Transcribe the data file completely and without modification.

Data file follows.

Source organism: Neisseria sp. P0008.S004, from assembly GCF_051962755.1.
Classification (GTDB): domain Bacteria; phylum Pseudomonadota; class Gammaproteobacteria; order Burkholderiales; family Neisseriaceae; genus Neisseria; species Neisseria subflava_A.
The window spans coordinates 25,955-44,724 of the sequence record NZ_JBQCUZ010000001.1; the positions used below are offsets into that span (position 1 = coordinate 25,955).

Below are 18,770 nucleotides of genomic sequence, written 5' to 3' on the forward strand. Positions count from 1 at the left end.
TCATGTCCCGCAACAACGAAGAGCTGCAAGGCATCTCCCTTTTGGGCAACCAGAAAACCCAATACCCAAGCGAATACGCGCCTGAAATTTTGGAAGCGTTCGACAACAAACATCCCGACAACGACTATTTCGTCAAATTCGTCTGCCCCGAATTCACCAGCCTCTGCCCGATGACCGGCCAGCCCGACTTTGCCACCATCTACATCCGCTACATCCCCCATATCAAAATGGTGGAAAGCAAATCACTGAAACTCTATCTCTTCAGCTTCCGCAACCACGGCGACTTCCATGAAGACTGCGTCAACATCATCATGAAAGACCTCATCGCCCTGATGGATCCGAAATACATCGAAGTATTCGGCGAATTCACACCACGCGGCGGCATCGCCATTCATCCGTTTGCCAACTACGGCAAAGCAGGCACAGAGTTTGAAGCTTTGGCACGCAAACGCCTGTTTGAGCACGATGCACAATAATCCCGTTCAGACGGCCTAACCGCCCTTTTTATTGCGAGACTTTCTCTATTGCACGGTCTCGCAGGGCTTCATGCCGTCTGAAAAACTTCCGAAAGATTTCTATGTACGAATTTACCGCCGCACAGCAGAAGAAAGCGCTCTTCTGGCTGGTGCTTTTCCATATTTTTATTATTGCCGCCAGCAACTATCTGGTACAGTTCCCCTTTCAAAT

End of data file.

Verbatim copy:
Source organism: Neisseria sp. P0008.S004, from assembly GCF_051962755.1.
Classification (GTDB): domain Bacteria; phylum Pseudomonadota; class Gammaproteobacteria; order Burkholderiales; family Neisseriaceae; genus Neisseria; species Neisseria subflava_A.
The window spans coordinates 25,955-44,724 of the sequence record NZ_JBQCUZ010000001.1; the positions used below are offsets into that span (position 1 = coordinate 25,955).

Below are 18,770 nucleotides of genomic sequence, written 5' to 3' on the forward strand. Positions count from 1 at the left end.
TCATGTCCCGCAACAACGAAGAGCTGCAAGGCATCTCCCTTTTGGGCAACCAGAAAACCCAATACCCAAGCGAATACGCGCCTGAAATTTTGGAAGCGTTCGACAACAAACATCCCGACAACGACTATTTCGTCAAATTCGTCTGCCCCGAATTCACCAGCCTCTGCCCGATGACCGGCCAGCCCGACTTTGCCACCATCTACATCCGCTACATCCCCCATATCAAAATGGTGGAAAGCAAATCACTGAAACTCTATCTCTTCAGCTTCCGCAACCACGGCGACTTCCATGAAGACTGCGTCAACATCATCATGAAAGACCTCATCGCCCTGATGGATCCGAAATACATCGAAGTATTCGGCGAATTCACACCACGCGGCGGCATCGCCATTCATCCGTTTGCCAACTACGGCAAAGCAGGCACAGAGTTTGAAGCTTTGGCACGCAAACGCCTGTTTGAGCACGATGCACAATAATCCCGTTCAGACGGCCTAACCGCCCTTTTTATTGCGAGACTTTCTCTATTGCACGGTCTCGCAGGGCTTCATGCCGTCTGAAAAACTTCCGAAAGATTTCTATGTACGAATTTACCGCCGCACAGCAGAAGAAAGCGCTCTTCTGGCTGGTGCTTTTCCATATTTTTATTATTGCCGCCAGCAACTATCTGGTACAGTTCCCCTTTCAAAT